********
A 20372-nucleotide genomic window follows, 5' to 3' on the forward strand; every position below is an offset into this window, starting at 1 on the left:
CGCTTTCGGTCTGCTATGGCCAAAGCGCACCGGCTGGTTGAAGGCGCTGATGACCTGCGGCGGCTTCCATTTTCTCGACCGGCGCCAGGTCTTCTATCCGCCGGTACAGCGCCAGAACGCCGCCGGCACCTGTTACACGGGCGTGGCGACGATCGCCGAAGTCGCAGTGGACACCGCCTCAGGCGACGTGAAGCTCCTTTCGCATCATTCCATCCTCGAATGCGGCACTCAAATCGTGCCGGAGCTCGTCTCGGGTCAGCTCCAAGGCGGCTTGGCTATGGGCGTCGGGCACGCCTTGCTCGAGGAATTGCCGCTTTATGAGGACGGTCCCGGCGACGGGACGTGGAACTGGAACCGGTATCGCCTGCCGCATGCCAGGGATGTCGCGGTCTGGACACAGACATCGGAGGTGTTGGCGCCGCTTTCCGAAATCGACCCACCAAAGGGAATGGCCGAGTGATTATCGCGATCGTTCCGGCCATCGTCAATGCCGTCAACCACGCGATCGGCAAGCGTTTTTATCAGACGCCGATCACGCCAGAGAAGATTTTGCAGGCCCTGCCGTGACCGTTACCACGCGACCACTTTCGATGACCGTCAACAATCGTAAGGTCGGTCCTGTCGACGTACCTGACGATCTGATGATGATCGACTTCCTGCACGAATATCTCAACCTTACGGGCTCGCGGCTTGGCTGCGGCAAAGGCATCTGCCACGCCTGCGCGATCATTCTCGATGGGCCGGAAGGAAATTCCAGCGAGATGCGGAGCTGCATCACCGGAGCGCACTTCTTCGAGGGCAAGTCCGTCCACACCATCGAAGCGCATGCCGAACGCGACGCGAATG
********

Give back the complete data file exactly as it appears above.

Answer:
A 20372-nucleotide genomic window follows, 5' to 3' on the forward strand; every position below is an offset into this window, starting at 1 on the left:
CGCTTTCGGTCTGCTATGGCCAAAGCGCACCGGCTGGTTGAAGGCGCTGATGACCTGCGGCGGCTTCCATTTTCTCGACCGGCGCCAGGTCTTCTATCCGCCGGTACAGCGCCAGAACGCCGCCGGCACCTGTTACACGGGCGTGGCGACGATCGCCGAAGTCGCAGTGGACACCGCCTCAGGCGACGTGAAGCTCCTTTCGCATCATTCCATCCTCGAATGCGGCACTCAAATCGTGCCGGAGCTCGTCTCGGGTCAGCTCCAAGGCGGCTTGGCTATGGGCGTCGGGCACGCCTTGCTCGAGGAATTGCCGCTTTATGAGGACGGTCCCGGCGACGGGACGTGGAACTGGAACCGGTATCGCCTGCCGCATGCCAGGGATGTCGCGGTCTGGACACAGACATCGGAGGTGTTGGCGCCGCTTTCCGAAATCGACCCACCAAAGGGAATGGCCGAGTGATTATCGCGATCGTTCCGGCCATCGTCAATGCCGTCAACCACGCGATCGGCAAGCGTTTTTATCAGACGCCGATCACGCCAGAGAAGATTTTGCAGGCCCTGCCGTGACCGTTACCACGCGACCACTTTCGATGACCGTCAACAATCGTAAGGTCGGTCCTGTCGACGTACCTGACGATCTGATGATGATCGACTTCCTGCACGAATATCTCAACCTTACGGGCTCGCGGCTTGGCTGCGGCAAAGGCATCTGCCACGCCTGCGCGATCATTCTCGATGGGCCGGAAGGAAATTCCAGCGAGATGCGGAGCTGCATCACCGGAGCGCACTTCTTCGAGGGCAAGTCCGTCCACACCATCGAAGCGCATGCCGAACGCGACGCGAATG